Monday, 15 September 2014

Sensational Butterflies at the Natural History Museum

Some of you, like me, may have heard of the National History Museum’s annual
Sensational Butterflies exhibition and thought little of it, dismissing it as something for the kids.  But then I started to think, I love seeing nature, and I rarely see butterflies—just the occasional moths (which I’ve come to appreciate)—and here was a chance to be surrounded by hundreds of them flying around and landing wherever I looked. By only travelling as far as South Kensington, I could stroll along a path and come across over 30 species of butterflies that I would not see unless I was wandering through fields in South America or South Asia.  That sounded like a guaranteed smile. I decided to give it a try one warm summer’s day. 

If I thought it was warm outside, I was whacked with a wave of thick heat as I entered the big white tent on the lawn of the museum, near the winter home of the ice skating rink.  I started upon a winding gravel path that snaked its way through the humid marquis amidst numerous shrubs, fruit trees and exquisite tropical flowers—and thus an immensely pleasant scent--with an enormous number of butterflies fluttering about.  They were everywhere.
If you looked up, they were dangling from netting on the high ceiling, several were sticking to the walls, loads were enjoying the nectar from flowers or resting on leaves on close inspection, and a member of staff kindly stopped me from crushing one beneath my feet (wouldn’t that have been mortifying) as I backed up to photograph another.  I even saw two mating, although I didn’t recognise that at the
time or I would have averted my eyes rather than snap a naughty picture.

For children, there was a radio-like gadget they could crank up to hear the defensive sound of butterflies (who knew?) compared to those sounds that butterflies might be wary of hearing.  Yes, they hear, one of the signs told us; they have five senses like us. There were fun fact signs sprinkled around the tent enlightening us about how, for instance, female butterflies take great care to lay their eggs near the caterpillars’ favourite food plant, and suggesting how to attract butterflies at home since disappearing habitats are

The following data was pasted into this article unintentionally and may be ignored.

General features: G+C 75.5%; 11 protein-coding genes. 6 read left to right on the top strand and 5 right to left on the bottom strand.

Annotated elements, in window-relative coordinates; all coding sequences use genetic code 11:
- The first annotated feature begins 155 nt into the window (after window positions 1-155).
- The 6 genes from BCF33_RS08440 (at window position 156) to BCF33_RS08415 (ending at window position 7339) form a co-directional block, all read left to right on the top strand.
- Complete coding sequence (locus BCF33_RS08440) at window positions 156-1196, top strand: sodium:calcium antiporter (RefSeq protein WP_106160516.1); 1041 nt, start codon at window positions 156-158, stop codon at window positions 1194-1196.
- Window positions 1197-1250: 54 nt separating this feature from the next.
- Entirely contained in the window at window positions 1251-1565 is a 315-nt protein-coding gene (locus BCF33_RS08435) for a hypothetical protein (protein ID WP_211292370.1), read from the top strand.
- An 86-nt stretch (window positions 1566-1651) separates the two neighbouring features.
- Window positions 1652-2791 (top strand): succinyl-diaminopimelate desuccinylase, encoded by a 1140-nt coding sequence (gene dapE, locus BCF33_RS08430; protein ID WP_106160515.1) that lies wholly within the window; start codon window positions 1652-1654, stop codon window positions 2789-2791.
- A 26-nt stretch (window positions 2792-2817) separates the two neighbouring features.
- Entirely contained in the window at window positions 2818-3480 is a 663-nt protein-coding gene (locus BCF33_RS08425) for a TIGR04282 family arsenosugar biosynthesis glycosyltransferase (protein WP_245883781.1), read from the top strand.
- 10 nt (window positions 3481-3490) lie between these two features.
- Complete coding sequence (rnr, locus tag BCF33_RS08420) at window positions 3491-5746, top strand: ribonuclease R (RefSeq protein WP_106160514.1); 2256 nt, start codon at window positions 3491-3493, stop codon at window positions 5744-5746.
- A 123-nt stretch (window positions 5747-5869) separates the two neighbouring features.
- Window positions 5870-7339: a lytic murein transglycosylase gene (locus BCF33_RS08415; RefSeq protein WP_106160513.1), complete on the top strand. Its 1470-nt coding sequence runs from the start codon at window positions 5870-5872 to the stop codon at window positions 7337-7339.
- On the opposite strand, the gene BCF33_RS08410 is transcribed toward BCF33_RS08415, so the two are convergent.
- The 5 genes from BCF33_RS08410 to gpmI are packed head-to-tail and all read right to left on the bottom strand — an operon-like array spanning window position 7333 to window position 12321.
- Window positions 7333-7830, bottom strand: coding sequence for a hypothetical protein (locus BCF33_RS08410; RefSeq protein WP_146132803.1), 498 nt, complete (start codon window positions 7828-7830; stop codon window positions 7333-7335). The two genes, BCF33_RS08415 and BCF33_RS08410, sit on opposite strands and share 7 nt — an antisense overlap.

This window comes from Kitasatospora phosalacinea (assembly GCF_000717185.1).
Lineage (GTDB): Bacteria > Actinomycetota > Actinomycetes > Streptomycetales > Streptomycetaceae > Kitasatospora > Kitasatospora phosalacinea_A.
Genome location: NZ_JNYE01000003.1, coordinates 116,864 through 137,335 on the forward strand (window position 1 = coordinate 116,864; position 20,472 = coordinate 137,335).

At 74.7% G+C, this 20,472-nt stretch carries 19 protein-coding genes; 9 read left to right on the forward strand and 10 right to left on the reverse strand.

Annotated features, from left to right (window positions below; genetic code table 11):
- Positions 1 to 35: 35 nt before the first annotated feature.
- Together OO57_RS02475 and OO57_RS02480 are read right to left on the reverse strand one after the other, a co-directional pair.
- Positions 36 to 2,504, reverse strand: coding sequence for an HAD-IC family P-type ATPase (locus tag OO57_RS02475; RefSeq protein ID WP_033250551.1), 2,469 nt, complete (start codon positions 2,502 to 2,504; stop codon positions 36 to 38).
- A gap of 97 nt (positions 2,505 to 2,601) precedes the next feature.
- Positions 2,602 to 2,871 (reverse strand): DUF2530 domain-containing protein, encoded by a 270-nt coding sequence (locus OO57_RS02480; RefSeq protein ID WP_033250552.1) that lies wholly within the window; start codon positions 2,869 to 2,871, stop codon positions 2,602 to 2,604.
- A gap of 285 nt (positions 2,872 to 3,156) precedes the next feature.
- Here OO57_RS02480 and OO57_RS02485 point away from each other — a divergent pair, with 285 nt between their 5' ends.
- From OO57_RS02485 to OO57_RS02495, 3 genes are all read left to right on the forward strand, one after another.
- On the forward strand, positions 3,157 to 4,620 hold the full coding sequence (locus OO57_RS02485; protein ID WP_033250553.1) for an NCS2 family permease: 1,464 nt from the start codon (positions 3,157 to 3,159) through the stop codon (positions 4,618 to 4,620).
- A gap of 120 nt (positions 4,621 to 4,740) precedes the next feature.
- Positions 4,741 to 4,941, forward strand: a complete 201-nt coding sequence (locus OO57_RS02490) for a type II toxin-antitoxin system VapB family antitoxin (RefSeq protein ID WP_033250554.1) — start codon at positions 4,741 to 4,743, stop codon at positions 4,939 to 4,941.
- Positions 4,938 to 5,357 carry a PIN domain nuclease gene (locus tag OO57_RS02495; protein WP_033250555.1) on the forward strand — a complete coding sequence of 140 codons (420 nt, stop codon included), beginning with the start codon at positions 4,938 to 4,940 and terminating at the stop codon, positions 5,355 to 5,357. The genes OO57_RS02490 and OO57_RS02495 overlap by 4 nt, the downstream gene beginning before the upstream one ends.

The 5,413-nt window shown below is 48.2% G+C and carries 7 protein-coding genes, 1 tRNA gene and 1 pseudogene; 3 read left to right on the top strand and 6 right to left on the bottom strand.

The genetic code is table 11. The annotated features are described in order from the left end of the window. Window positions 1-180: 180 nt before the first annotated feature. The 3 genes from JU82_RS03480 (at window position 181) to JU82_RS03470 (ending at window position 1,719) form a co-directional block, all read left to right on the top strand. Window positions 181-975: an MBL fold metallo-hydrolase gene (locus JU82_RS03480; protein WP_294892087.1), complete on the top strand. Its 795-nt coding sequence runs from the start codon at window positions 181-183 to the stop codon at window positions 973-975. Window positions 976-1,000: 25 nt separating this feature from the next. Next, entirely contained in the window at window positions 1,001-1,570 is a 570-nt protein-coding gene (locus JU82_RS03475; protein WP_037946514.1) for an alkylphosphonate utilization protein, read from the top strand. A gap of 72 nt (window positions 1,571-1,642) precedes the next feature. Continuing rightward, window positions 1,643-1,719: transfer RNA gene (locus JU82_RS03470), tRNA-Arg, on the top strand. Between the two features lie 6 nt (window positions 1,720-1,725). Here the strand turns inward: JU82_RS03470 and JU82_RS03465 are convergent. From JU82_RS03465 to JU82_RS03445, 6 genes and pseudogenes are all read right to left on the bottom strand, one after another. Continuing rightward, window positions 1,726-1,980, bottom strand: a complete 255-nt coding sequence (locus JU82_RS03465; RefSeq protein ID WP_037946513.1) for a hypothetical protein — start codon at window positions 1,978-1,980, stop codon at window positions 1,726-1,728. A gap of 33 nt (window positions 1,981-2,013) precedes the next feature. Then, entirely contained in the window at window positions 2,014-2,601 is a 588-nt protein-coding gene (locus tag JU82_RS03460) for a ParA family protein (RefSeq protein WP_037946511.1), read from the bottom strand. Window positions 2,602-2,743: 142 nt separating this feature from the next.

leading to their decline. (Just grow a variety of flowering plants and shrubs, which you’d no doubt enjoy as well.) The signs, which were aimed at children, were often temporarily adorned by real butterflies that had landed for a breather.

Children were given fun activities to involve them that were beyond my comprehension as I didn’t have one of my own, but I did see some with a sheet on which to tick off various species that they identified.  One young girl stunned me by, rather than ticking them off, nearly picking one off.  Presumably forgetting why she was there, the girl panicked when a gorgeous, rare looking
butterfly flew near her, and she actually screamed and swatted at it with her rolled up paper, which rather horrified me.  Her chuckling father had a word and I wondered how well he’d explained the day’s activity to her.  And how was she frightened of butterflies?  They’re not exactly notoriously vicious, blood-thirsty giant terrifying fanged stinging creatures.  I never followed the Twilight saga, but surely they don’t feature vampire butterflies.  Butterflies are the beautiful, gentle creatures of children’s stories and colouring books, surely.  I noticed that one or two butterflies and moths were a bit, uh, moth-eaten and wondered whether that was from similar encounters with children.

Moving away from such potential carnage, I was pleased to find that there were
several spots along the path where bursts of cool air emitted from vents, wonderful places to pause before moving back through the nearly stifling heat.
If the heat got to you, or if you wanted to pretend you were just chilling in the most amazing park ever, there were occasional benches along the path, allowing you to pause to absorb all the peaceful beauty and the myriad fascinating, gentle creatures flying around the tent.
There was a sign with a chart to help identify the numerous types of butterflies you might see, showing a picture and giving the Latin name, which I promptly ignored (eg Junonia atlites), and the cuter, often apt ordinary name eg Grey Pansy. Some other marvellous species either in the tent then or due to hatch later in the season were the Great Orange Tip (sounds like tea), Flame, Malachite, Red Lacewing, Zebra Longwing, Great Mormon (nothing to do with